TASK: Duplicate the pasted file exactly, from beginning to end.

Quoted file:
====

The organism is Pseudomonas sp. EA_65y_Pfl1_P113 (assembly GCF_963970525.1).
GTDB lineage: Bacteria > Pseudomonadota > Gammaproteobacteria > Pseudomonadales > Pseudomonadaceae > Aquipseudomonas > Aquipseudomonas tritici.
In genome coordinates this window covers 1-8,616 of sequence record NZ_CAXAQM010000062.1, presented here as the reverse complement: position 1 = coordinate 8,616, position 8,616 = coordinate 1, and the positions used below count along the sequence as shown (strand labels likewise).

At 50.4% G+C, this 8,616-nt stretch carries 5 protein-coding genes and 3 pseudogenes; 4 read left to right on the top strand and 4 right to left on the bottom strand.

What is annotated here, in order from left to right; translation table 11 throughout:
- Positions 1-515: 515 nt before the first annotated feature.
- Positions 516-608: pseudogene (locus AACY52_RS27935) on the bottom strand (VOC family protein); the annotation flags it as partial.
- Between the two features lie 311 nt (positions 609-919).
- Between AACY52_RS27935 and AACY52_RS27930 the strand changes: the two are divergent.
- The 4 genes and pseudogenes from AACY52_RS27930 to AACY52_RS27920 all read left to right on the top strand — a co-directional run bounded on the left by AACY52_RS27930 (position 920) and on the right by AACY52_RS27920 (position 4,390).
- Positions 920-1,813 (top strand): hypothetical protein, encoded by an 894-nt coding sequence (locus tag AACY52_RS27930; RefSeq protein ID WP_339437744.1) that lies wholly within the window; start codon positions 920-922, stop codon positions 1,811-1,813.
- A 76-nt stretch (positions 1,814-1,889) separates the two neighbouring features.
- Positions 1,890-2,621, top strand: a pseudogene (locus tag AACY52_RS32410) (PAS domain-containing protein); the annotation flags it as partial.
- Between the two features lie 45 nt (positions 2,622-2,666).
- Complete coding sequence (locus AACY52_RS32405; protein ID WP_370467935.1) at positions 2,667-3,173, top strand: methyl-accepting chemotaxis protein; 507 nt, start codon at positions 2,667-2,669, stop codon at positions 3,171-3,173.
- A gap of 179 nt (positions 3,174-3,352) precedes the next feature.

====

The organism is Pseudomonas sp. EA_65y_Pfl1_P113 (assembly GCF_963970525.1).
GTDB lineage: Bacteria > Pseudomonadota > Gammaproteobacteria > Pseudomonadales > Pseudomonadaceae > Aquipseudomonas > Aquipseudomonas tritici.
In genome coordinates this window covers 1-8,616 of sequence record NZ_CAXAQM010000062.1, presented here as the reverse complement: position 1 = coordinate 8,616, position 8,616 = coordinate 1, and the positions used below count along the sequence as shown (strand labels likewise).

At 50.4% G+C, this 8,616-nt stretch carries 5 protein-coding genes and 3 pseudogenes; 4 read left to right on the top strand and 4 right to left on the bottom strand.

What is annotated here, in order from left to right; translation table 11 throughout:
- Positions 1-515: 515 nt before the first annotated feature.
- Positions 516-608: pseudogene (locus AACY52_RS27935) on the bottom strand (VOC family protein); the annotation flags it as partial.
- Between the two features lie 311 nt (positions 609-919).
- Between AACY52_RS27935 and AACY52_RS27930 the strand changes: the two are divergent.
- The 4 genes and pseudogenes from AACY52_RS27930 to AACY52_RS27920 all read left to right on the top strand — a co-directional run bounded on the left by AACY52_RS27930 (position 920) and on the right by AACY52_RS27920 (position 4,390).
- Positions 920-1,813 (top strand): hypothetical protein, encoded by an 894-nt coding sequence (locus tag AACY52_RS27930; RefSeq protein ID WP_339437744.1) that lies wholly within the window; start codon positions 920-922, stop codon positions 1,811-1,813.
- A 76-nt stretch (positions 1,814-1,889) separates the two neighbouring features.
- Positions 1,890-2,621, top strand: a pseudogene (locus tag AACY52_RS32410) (PAS domain-containing protein); the annotation flags it as partial.
- Between the two features lie 45 nt (positions 2,622-2,666).
- Complete coding sequence (locus AACY52_RS32405; protein ID WP_370467935.1) at positions 2,667-3,173, top strand: methyl-accepting chemotaxis protein; 507 nt, start codon at positions 2,667-2,669, stop codon at positions 3,171-3,173.
- A gap of 179 nt (positions 3,174-3,352) precedes the next feature.